Employers can switch health insurance carriers without losing special “grandfathered” status under the health reform law, federal regulators announced in a rule reversal.
Rule on 'grandfathered' status reversed
HHS and the Labor and Treasury departments said that employers offering the same level of coverage through a new insurer will retain grandfathered status, as long as the change doesn't mean significant cost increases or fewer benefits to workers.
Grandfathered status means plans are allowed to bypass certain new benefit requirements of the Patient Protection and Affordable Care Act, such as paying the full cost of preventative care.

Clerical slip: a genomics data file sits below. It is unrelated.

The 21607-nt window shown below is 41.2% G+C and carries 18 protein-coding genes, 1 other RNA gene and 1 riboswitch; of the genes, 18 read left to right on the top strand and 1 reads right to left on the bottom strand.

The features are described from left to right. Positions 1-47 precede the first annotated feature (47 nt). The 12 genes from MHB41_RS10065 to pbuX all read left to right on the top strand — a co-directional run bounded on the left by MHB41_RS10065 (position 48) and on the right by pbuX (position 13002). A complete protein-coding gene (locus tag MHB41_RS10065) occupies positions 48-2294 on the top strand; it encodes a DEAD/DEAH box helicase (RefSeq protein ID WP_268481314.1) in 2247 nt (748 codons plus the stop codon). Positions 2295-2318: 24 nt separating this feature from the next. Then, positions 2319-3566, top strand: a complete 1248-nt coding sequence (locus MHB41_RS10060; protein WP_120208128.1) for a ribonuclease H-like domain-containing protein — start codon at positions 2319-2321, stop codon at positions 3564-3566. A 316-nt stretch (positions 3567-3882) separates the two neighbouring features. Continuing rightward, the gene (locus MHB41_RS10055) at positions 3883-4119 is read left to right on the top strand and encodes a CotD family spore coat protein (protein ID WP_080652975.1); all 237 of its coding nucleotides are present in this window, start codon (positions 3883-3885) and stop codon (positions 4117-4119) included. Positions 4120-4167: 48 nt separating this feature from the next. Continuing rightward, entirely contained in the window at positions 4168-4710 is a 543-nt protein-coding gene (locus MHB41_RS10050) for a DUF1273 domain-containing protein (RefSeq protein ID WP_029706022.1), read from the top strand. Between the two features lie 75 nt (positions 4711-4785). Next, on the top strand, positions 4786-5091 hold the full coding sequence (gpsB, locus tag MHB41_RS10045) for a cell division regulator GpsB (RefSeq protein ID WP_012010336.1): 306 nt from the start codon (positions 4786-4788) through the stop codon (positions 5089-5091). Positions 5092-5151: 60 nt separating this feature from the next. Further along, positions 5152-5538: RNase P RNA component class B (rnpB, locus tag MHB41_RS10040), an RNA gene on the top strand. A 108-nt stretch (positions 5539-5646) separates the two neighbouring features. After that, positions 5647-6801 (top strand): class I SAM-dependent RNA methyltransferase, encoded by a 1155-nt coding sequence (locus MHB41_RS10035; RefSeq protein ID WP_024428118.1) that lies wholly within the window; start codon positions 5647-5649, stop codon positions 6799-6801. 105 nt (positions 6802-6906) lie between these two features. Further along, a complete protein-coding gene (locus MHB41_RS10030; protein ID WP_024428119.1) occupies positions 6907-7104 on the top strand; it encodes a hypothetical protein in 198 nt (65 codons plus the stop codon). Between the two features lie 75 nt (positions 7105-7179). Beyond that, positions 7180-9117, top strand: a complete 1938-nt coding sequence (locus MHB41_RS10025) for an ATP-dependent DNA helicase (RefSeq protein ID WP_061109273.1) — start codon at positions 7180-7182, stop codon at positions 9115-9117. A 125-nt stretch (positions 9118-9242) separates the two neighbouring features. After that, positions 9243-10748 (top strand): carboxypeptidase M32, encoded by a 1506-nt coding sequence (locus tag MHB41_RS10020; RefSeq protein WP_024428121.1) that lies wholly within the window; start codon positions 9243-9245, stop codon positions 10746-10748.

The agencies made the rule change for several reasons: an insurer may exit a certain market or switch ownership; an insurer could have “undue and unfair leverage in negotiating the price of coverage renewals” if employers had to stick with a certain carrier; and the prior rule unfairly favored self-insured employers, who were always allowed to change carriers without losing grandfathered status.
“Allowing employers to shop around can help keep costs down while ensuring individuals can keep the coverage they have,” the HHS said in a fact sheet about the rule amendment.
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